A final statement from the meeting said little about encryption, however, and neither company nor government officials talked about what was discussed.

Facebook and Microsoft confirmed they attended but Google, which was invited, did not respond to a request for comment. Other attendees included Roblox, Snap and Twitter, the statement said.

FBI agents say that broad surveillance powers enacted by Congress in the wake of the Sept., 11, 2001 attacks helped them track international terrorist groups and stop people with links to foreign groups like al Qaeda and Islamic State before they could carry out crimes.

But they key law criminalizing “material support” for terrorism does not apply to investigations or prosecutions of domestic terrorists, such as violent white supremacists, that commit hate crimes.

This week, the FBI Agents Association called on Congress to make domestic terrorism a federal crime in order to give agents more tools.

The Electronic Frontier Foundation, which promotes internet civil liberties, said the sheer amount of users posting aggressive content online makes it almost impossible to identify and track the people who pose an actual threat.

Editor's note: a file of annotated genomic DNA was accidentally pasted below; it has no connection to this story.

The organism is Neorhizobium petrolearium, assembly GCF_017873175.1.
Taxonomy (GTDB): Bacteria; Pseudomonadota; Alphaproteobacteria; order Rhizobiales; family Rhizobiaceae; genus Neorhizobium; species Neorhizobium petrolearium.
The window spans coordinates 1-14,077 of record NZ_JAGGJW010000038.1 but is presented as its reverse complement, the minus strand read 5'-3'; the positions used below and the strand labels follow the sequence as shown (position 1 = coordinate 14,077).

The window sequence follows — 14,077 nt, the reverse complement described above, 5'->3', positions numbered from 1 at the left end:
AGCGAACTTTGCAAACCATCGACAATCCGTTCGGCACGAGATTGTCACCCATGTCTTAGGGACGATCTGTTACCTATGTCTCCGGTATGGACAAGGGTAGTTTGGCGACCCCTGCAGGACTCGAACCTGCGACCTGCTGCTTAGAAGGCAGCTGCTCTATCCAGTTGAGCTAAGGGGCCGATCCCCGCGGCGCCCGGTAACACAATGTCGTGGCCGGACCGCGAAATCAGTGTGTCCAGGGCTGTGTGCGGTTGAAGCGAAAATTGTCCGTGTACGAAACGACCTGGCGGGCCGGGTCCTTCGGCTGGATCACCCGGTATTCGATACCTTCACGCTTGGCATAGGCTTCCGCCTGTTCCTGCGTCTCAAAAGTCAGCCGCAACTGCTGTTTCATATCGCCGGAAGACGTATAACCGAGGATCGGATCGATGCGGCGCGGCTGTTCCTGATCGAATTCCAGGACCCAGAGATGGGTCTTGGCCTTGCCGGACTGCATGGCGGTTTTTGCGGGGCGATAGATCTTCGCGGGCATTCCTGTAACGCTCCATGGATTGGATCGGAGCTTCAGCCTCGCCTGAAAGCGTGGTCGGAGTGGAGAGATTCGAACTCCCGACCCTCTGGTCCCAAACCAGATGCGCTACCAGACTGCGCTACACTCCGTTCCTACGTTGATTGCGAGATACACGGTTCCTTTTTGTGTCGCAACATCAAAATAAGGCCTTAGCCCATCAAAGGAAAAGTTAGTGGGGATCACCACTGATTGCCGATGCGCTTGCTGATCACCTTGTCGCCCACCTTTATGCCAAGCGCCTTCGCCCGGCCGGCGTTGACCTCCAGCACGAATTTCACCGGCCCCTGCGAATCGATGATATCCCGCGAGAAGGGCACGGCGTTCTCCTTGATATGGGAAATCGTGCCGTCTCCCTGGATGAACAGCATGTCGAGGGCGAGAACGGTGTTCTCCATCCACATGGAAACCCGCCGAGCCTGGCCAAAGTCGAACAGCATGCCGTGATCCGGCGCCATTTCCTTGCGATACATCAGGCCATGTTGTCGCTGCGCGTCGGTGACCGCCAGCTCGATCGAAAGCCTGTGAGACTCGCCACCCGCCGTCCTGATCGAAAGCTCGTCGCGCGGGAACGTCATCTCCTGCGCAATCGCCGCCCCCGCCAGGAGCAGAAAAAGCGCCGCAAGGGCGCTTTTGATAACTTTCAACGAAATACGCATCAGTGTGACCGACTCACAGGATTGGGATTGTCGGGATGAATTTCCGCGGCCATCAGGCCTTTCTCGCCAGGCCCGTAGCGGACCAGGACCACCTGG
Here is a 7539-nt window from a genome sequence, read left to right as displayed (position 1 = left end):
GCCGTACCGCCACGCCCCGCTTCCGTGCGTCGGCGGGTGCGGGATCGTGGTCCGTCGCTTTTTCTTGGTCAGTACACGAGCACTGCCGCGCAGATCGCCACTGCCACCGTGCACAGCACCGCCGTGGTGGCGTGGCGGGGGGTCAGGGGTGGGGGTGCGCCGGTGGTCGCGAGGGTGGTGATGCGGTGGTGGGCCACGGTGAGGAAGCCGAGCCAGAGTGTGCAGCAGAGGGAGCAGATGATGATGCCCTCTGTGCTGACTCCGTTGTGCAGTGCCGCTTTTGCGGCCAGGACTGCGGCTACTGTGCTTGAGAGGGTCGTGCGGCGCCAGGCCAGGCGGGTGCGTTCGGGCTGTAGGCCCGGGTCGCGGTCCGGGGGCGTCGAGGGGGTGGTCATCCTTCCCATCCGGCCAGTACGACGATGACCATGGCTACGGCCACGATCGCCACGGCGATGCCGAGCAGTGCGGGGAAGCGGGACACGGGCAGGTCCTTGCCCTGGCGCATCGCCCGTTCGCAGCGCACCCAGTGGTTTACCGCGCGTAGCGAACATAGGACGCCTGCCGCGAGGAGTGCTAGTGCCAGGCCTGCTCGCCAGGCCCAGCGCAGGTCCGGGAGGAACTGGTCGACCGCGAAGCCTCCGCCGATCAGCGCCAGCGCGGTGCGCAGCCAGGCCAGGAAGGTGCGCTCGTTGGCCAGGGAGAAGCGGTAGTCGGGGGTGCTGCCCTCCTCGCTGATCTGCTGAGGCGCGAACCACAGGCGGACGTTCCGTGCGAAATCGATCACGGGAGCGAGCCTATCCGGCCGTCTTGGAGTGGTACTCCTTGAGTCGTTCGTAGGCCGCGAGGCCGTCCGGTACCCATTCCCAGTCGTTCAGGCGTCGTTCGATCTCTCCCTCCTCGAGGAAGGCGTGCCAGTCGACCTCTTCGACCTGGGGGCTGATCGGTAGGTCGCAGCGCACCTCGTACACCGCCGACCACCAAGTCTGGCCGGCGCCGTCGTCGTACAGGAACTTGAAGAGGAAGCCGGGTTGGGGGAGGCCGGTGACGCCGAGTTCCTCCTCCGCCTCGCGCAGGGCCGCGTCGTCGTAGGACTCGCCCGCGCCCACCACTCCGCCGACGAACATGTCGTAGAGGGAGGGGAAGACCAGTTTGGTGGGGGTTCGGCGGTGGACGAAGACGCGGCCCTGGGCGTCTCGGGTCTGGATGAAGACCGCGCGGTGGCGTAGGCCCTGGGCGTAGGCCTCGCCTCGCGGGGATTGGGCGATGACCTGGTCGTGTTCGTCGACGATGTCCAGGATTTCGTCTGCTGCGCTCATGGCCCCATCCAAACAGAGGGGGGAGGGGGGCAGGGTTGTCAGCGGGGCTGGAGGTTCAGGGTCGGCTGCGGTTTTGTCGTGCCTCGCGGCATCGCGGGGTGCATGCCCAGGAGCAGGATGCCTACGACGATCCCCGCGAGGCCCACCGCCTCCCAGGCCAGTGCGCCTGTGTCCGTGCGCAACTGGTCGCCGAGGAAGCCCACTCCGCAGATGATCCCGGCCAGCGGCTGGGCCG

“Even though it seems like there is another mass shooting every week, if you are looking at the number of mass shooters versus the total population, it’s still a tiny, tiny number which means this is still a very rare event,” said Jeremy Gillula, the group’s tech products director. “It’s like trying to predict where lightning is going to strike.”

(Reporting by Sarah N. Lynch and Mark Hosenball; Editing by Alistair Bell)

Muslim pilgrims descend on Mecca for haj, Saudis warn against politics